GMT is able to recognize many of the commonly used grid file formats, as well as the precision, scale and offset of the values contained in the grid file. When GMT needs a little help with that, you can add the suffix =id[/scale/offset[/nan]], where id is a two-letter identifier of the grid type and precision, and scale and offset are optional scale factor and offset to be applied to all grid values, and nan is the value used to indicate missing data. See grdreformat(1) and Section 4.17 of the GMT Technical Reference and Cookbook for more information.
When reading a netCDF file that contains multiple grids, GMT will read, by default, the first 2-dimensional grid that can find in that file. To coax GMT into reading another multi-dimensional variable in the grid file, append ?varname to the file name, where varname is the name of the variable. Note that you may need to escape the special meaning of ? in your shell program by putting a backslash in front of it, or by placing the filename and suffix between quotes or double quotes. See grdreformat(1) and Section 4.18 of the GMT Technical Reference and Cookbook for more information, particularly on how to read splices of 3-, 4-, or 5-dimensional grids.
Be aware that if your input grid contains patches of NaNs, these patches can become larger as a consequence of the resampling that must take place with most map projections. Because grdimage uses the PostScript colorimage operator, for most non-linear projections we must resample your grid onto an equidistant rectangular lattice. If you find that the NaN areas are not treated adequately, consider (a) use a linear projection, or (b) use grdview -Ts instead.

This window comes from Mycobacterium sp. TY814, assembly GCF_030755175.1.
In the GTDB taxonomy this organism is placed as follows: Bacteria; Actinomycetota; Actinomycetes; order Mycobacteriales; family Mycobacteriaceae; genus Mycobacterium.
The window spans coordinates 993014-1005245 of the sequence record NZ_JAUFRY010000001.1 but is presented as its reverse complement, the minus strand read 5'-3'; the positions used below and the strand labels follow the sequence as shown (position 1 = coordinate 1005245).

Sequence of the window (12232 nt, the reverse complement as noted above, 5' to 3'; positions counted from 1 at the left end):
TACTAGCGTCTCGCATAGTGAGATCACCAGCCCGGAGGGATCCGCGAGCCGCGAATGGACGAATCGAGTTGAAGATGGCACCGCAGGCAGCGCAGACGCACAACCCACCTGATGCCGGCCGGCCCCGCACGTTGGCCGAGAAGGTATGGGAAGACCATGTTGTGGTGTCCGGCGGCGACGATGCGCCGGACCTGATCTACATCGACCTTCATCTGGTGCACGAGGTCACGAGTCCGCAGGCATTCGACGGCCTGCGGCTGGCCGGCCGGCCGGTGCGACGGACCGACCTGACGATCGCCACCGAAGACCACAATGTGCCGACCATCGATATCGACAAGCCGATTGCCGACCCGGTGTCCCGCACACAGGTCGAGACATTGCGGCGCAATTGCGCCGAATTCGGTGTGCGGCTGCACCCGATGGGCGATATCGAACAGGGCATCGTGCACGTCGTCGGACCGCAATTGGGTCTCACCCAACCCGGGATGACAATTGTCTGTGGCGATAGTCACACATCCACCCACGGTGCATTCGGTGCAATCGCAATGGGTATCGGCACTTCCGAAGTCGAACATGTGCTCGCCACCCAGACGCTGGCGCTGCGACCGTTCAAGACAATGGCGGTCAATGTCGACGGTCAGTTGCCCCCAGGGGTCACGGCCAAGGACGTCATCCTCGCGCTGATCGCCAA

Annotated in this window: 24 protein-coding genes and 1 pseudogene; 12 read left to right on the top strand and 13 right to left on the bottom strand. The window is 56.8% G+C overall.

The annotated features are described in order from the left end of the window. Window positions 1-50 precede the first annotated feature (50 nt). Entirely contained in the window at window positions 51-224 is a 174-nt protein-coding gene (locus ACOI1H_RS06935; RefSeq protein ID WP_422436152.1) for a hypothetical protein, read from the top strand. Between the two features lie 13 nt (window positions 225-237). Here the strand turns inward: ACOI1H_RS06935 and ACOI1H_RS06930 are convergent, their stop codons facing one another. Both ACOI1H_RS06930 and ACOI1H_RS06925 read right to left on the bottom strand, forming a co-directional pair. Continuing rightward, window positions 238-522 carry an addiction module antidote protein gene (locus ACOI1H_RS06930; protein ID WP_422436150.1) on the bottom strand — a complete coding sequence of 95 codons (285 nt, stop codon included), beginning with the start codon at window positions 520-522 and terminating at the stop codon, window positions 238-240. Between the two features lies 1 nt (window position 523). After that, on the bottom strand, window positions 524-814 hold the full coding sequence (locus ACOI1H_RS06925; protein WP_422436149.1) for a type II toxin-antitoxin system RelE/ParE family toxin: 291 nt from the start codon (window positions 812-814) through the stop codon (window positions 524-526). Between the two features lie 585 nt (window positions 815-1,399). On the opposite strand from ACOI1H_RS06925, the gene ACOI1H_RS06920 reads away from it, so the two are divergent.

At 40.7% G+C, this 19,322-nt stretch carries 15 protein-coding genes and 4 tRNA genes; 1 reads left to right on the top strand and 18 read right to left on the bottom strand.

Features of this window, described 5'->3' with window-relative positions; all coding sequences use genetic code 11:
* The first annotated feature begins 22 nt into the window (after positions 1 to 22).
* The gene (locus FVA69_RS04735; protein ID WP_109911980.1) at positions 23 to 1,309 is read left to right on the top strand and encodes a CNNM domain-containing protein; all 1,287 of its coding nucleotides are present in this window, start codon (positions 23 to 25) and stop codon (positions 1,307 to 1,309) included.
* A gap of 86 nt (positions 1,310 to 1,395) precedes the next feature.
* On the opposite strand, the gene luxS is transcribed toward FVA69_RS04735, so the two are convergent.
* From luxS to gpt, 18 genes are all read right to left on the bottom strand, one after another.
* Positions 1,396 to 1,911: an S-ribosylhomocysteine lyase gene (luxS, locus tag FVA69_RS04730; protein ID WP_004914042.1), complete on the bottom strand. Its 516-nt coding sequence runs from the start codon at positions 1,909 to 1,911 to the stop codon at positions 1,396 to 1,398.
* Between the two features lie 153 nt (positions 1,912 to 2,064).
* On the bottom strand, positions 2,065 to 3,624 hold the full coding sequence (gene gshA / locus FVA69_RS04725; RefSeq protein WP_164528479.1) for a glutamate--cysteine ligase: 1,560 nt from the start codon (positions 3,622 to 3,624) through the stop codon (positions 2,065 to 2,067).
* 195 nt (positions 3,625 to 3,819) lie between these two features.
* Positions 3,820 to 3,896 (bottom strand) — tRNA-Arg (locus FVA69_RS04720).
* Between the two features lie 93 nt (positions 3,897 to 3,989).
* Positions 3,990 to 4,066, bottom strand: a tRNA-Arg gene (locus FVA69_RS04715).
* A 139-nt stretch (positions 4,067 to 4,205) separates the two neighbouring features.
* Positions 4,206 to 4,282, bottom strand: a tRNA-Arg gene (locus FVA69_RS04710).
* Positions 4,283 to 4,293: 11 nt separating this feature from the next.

To gray-shade the file hawaii_grav.grd with shades given in shades.cpt on a Lambert map at 1.5 cm/degree along the standard parallels 18 and 24, and using 1 degree tickmarks:
grdimage hawaii_grav.grd -Jl 18/24/1.5c -C shades.cpt -B 1 > hawaii_grav_image.ps
To create an illuminated color PostScript plot of the gridded data set image.grd, using the intensities provided by the file intens.grd, and color levels in the file colors.cpt, with linear scaling at 10 inch/x-unit, tickmarks every 5 units:
grdimage image.grd -Jx 10i -C colors.cpt -I intens.grd -B 5 > image.ps
To create an false color PostScript plot from the three grid files red.grd, green.grd, and blue.grd, with linear scaling at 10 inch/x-unit, tickmarks every 5 units:
grdimage red.grd green.grd blue.grd -Jx 10i -B 5 > rgbimage.ps
When GDAL support is built in: To create a sinusoidal projection of a remotely located Jessica Rabbit
grdimage -JI15c -Rd -Dr http://larryfire.files.wordpress.com/2009/07/untooned_jessicarabbit.jpg -P > jess.ps
|GMT 4.5.14||GRDIMAGE (1)||1 Nov 2015|